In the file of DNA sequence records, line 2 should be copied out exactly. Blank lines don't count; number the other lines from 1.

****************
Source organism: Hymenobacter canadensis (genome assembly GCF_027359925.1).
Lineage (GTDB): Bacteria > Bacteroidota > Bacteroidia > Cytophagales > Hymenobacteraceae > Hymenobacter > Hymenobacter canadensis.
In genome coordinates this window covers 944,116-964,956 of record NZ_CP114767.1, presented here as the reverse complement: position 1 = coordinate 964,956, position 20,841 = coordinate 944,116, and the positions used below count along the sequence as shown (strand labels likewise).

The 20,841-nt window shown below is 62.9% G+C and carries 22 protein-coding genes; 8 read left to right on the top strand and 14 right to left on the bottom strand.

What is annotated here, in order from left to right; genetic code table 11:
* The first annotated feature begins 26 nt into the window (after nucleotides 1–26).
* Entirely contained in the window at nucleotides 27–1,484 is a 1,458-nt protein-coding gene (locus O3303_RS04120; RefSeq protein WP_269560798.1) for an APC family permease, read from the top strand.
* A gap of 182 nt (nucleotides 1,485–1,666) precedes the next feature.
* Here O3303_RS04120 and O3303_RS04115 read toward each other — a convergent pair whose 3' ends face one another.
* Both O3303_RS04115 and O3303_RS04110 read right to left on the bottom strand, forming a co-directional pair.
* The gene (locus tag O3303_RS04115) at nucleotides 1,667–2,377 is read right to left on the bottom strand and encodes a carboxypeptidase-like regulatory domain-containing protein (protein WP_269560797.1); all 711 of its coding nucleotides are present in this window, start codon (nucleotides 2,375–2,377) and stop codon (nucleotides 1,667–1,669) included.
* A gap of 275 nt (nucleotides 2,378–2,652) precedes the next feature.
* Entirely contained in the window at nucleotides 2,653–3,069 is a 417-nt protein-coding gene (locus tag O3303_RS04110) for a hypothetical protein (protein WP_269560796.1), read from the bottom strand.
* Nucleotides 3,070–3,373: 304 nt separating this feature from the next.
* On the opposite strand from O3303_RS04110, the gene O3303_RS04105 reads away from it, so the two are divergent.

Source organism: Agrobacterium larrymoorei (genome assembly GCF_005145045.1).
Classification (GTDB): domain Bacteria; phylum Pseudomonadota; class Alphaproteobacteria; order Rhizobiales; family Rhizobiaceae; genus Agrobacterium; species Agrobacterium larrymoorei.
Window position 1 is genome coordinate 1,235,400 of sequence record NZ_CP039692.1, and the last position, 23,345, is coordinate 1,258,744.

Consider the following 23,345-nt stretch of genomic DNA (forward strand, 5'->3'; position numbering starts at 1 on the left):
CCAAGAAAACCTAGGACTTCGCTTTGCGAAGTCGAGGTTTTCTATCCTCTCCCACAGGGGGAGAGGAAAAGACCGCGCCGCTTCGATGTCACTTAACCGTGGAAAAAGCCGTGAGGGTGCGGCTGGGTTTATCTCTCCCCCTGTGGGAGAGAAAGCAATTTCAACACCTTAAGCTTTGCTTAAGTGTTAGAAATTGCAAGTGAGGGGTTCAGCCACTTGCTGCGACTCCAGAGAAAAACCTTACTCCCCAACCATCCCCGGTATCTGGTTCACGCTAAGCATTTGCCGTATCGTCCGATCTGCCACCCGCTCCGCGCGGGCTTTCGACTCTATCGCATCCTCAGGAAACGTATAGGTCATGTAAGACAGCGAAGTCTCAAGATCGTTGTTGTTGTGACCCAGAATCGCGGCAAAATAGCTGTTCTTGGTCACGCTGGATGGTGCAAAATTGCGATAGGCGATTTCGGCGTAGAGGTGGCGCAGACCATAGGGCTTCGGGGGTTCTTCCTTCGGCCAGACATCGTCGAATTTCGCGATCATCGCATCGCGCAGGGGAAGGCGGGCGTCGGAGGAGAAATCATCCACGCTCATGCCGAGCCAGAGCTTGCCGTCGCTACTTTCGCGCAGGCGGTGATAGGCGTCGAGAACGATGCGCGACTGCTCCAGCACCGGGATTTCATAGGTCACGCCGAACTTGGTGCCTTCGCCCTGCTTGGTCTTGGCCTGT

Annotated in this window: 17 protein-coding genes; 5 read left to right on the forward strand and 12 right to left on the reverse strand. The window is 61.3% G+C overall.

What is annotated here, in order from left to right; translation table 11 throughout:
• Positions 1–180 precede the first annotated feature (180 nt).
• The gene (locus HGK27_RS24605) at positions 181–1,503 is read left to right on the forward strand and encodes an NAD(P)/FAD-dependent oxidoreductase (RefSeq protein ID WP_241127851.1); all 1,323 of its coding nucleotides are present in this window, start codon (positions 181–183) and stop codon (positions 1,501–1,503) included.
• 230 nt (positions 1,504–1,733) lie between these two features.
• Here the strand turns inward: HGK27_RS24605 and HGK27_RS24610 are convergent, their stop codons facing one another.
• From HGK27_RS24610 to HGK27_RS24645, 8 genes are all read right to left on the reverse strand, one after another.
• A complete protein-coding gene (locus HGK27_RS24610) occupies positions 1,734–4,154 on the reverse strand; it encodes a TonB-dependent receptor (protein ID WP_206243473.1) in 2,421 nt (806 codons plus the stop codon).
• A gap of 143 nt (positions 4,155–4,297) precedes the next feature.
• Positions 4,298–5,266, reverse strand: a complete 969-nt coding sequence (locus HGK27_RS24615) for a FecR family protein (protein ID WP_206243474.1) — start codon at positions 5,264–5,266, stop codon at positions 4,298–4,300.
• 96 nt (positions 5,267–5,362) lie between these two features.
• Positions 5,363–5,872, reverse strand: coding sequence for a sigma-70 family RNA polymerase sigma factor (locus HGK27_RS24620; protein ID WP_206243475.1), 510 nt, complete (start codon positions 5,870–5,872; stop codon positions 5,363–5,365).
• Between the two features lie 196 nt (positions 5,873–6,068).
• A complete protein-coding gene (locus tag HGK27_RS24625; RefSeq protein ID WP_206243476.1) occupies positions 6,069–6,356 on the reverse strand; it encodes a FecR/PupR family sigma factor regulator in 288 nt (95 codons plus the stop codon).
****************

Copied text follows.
Lineage (GTDB): Bacteria > Bacteroidota > Bacteroidia > Cytophagales > Hymenobacteraceae > Hymenobacter > Hymenobacter canadensis.